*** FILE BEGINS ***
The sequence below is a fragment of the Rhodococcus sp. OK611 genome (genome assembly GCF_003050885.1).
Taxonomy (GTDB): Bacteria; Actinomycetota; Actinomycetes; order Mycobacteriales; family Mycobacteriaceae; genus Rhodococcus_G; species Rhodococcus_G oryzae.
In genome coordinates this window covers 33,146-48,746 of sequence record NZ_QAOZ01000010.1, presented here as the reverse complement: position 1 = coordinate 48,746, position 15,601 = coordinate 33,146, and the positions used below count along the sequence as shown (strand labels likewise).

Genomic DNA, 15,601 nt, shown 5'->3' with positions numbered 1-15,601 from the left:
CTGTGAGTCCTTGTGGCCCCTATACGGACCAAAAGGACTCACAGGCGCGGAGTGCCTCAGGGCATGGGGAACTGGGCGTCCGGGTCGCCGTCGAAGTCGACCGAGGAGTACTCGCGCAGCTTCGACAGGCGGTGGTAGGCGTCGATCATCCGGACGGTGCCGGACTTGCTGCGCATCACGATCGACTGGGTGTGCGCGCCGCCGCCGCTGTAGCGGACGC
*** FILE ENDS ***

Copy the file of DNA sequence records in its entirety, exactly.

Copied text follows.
The sequence below is a fragment of the Rhodococcus sp. OK611 genome (genome assembly GCF_003050885.1).
Taxonomy (GTDB): Bacteria; Actinomycetota; Actinomycetes; order Mycobacteriales; family Mycobacteriaceae; genus Rhodococcus_G; species Rhodococcus_G oryzae.
In genome coordinates this window covers 33,146-48,746 of sequence record NZ_QAOZ01000010.1, presented here as the reverse complement: position 1 = coordinate 48,746, position 15,601 = coordinate 33,146, and the positions used below count along the sequence as shown (strand labels likewise).

Genomic DNA, 15,601 nt, shown 5'->3' with positions numbered 1-15,601 from the left:
CTGTGAGTCCTTGTGGCCCCTATACGGACCAAAAGGACTCACAGGCGCGGAGTGCCTCAGGGCATGGGGAACTGGGCGTCCGGGTCGCCGTCGAAGTCGACCGAGGAGTACTCGCGCAGCTTCGACAGGCGGTGGTAGGCGTCGATCATCCGGACGGTGCCGGACTTGCTGCGCATCACGATCGACTGGGTGTGCGCGCCGCCGCCGCTGTAGCGGACGC